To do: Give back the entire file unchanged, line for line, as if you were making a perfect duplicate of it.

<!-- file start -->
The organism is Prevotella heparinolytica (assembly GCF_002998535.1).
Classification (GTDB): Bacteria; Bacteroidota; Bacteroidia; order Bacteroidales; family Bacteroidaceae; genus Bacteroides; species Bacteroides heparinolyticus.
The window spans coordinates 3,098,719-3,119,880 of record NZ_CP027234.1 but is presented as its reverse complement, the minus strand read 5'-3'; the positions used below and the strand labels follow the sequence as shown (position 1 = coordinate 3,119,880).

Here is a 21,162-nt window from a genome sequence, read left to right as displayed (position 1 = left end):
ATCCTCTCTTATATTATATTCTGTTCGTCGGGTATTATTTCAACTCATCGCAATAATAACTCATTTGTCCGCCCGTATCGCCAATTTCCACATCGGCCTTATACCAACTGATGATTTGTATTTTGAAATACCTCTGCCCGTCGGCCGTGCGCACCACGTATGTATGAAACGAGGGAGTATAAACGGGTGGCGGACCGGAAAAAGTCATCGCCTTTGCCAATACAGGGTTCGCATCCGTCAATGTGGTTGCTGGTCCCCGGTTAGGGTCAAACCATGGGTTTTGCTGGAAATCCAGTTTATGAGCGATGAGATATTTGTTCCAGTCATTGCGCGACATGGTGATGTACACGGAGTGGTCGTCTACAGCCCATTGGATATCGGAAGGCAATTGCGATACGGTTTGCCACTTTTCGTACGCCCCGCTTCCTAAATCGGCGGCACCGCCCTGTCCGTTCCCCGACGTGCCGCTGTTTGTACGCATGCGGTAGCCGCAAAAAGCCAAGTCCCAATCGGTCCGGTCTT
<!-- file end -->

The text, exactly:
The organism is Prevotella heparinolytica (assembly GCF_002998535.1).
Classification (GTDB): Bacteria; Bacteroidota; Bacteroidia; order Bacteroidales; family Bacteroidaceae; genus Bacteroides; species Bacteroides heparinolyticus.
The window spans coordinates 3,098,719-3,119,880 of record NZ_CP027234.1 but is presented as its reverse complement, the minus strand read 5'-3'; the positions used below and the strand labels follow the sequence as shown (position 1 = coordinate 3,119,880).

Here is a 21,162-nt window from a genome sequence, read left to right as displayed (position 1 = left end):
ATCCTCTCTTATATTATATTCTGTTCGTCGGGTATTATTTCAACTCATCGCAATAATAACTCATTTGTCCGCCCGTATCGCCAATTTCCACATCGGCCTTATACCAACTGATGATTTGTATTTTGAAATACCTCTGCCCGTCGGCCGTGCGCACCACGTATGTATGAAACGAGGGAGTATAAACGGGTGGCGGACCGGAAAAAGTCATCGCCTTTGCCAATACAGGGTTCGCATCCGTCAATGTGGTTGCTGGTCCCCGGTTAGGGTCAAACCATGGGTTTTGCTGGAAATCCAGTTTATGAGCGATGAGATATTTGTTCCAGTCATTGCGCGACATGGTGATGTACACGGAGTGGTCGTCTACAGCCCATTGGATATCGGAAGGCAATTGCGATACGGTTTGCCACTTTTCGTACGCCCCGCTTCCTAAATCGGCGGCACCGCCCTGTCCGTTCCCCGACGTGCCGCTGTTTGTACGCATGCGGTAGCCGCAAAAAGCCAAGTCCCAATCGGTCCGGTCTT